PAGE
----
What do the top companies to work for have in common?

What do the top companies to work for have in common?


In 2015, Andrew Chamberlain, Ph.D. Chief Economist, wrote a research report asking ‘Does company culture pay off?

The short answer is yes, it most certainly does! Because the top companies to work for consistently have two things in common:

  1. A people culture that promotes productivity through freedom and trust.
  2. High profitability.

Just look at some of the top companies to work for in the UK in 2019:

On top of the list is Google, with annual revenue of $160 billion worldwide and £10 billion in the UK. Google makes it its mission to remove all barriers so that ‘Googlers can focus on the things they love both inside of and outside of work’. By putting the health and happiness of their employees first, they get more out of their employees, who are happy and contented, while they produce the stellar results that continually propel Google to even greater heights.

Google is very aware that having happier employees benefits them greatly, too. When compared to other leading multi-nationals, Google’s employees outrank employees from every other company in terms of their productivity and profit generation. The average Google employee generates more than $1.2 million in revenue each year. Yahoo currently produces just $449,000 per employee, and Microsoft $783,000. This level of productivity has pushed Google stock into the stratosphere, with share prices recently topping $1,000. This is no small feat, given that Google only went public in August 2004 at a price of $85.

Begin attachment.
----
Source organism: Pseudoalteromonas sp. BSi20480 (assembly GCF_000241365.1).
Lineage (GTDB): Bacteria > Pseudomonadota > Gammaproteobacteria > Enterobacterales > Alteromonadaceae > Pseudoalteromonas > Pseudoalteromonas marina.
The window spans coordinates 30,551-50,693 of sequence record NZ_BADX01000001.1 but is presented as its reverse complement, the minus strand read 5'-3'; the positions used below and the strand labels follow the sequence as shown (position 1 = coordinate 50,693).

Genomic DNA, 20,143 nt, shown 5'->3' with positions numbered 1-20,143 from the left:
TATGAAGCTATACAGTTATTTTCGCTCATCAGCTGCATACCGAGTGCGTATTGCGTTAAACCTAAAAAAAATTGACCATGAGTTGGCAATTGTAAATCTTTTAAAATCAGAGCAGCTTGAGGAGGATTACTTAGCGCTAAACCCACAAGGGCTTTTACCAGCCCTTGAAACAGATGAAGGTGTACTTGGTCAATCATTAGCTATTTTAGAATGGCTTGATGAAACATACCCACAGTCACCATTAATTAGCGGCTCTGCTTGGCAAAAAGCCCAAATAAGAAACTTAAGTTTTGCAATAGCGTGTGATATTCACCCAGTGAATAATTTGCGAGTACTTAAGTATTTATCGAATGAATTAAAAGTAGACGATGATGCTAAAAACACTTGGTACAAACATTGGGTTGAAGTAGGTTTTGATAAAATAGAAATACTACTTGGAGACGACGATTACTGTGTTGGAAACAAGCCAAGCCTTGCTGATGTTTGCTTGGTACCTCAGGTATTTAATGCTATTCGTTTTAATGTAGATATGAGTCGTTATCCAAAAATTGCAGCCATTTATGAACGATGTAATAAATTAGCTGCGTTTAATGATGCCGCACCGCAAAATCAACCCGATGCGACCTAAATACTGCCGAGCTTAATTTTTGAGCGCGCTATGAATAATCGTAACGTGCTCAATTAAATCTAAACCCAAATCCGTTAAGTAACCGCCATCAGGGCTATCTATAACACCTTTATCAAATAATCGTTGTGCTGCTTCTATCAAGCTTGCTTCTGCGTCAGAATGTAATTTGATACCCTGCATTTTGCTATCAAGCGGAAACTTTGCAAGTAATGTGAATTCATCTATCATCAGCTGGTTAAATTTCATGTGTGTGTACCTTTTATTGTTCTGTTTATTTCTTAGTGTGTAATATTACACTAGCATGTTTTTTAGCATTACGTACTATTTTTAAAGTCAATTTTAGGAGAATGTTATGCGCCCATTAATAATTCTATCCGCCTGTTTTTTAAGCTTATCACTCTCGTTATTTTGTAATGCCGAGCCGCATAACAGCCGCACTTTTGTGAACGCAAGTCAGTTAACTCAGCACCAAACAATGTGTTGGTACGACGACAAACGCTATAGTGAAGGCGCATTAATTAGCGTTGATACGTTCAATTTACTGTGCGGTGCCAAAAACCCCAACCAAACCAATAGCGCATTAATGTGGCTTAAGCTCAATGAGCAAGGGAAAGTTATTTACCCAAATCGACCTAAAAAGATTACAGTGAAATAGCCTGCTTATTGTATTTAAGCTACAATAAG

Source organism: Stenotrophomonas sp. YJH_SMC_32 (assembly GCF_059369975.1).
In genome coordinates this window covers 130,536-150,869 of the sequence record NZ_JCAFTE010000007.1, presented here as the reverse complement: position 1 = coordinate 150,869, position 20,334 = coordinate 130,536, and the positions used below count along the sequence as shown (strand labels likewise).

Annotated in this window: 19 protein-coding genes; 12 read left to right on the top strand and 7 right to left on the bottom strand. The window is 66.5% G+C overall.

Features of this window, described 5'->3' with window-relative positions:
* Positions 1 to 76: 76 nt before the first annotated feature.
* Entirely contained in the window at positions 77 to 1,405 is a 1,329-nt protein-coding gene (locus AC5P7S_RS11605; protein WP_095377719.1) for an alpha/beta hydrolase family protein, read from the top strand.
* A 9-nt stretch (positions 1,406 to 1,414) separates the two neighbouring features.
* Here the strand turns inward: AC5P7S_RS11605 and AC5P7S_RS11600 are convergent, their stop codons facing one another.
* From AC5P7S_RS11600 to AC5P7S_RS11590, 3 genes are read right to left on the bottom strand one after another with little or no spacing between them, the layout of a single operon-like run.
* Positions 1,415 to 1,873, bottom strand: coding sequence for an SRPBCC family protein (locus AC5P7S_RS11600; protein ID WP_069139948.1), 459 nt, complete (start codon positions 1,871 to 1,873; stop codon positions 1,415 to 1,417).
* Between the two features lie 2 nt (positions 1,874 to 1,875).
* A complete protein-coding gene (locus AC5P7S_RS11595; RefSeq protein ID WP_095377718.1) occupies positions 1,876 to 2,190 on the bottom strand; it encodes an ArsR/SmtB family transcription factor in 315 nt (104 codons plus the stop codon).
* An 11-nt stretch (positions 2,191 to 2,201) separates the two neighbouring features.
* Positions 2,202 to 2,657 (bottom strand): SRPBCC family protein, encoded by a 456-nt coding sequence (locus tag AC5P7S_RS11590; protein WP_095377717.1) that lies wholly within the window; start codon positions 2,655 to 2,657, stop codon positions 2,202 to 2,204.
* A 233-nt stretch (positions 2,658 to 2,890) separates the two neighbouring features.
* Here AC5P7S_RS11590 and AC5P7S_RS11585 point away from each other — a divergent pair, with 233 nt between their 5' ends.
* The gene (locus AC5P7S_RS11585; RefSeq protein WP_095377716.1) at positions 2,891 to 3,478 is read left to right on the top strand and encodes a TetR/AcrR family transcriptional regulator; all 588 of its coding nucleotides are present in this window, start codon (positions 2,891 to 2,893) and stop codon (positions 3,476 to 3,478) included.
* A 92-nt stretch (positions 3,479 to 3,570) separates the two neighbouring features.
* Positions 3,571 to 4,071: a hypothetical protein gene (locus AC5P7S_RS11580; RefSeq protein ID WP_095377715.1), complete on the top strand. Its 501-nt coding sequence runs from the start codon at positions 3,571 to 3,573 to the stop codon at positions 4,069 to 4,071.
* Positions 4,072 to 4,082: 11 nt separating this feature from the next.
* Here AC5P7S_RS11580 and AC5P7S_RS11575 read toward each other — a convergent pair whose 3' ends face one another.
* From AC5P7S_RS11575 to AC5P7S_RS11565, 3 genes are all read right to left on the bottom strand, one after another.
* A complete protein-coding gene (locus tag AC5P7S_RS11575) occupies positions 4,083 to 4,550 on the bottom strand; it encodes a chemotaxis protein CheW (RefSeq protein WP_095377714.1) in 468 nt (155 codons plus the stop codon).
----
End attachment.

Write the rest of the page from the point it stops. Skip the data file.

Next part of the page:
On the job learning, training sessions from experienced managers, as well as inspirational talks help to inspire its workers.

Here are eight traits that Google managers must possess, ranked in order of importance:

  1. Be a good coach.
  2. Empower your team and don’t micromanage.
  3. Express interest in your team members’ success and personal well-being.
  4. Be productive and results-oriented.
  5. Be a good communicator and listen to your team.
  6. Help your employees with career development.
  7. Have a clear vision and strategy for the team.
  8. Have key technical skills so you can help advise the team.

Empower, listen, and advise. Not restrict, demand, and monitor.

In second place are Equal Experts, who aspire to be a company of grown-ups, somewhere that experienced, talented people can truly be themselves, and collaborate with like-minded colleagues to create innovative, simple solutions to challenging business problems. According to Glassdoor, their annual turnover is between £50 and £100 million.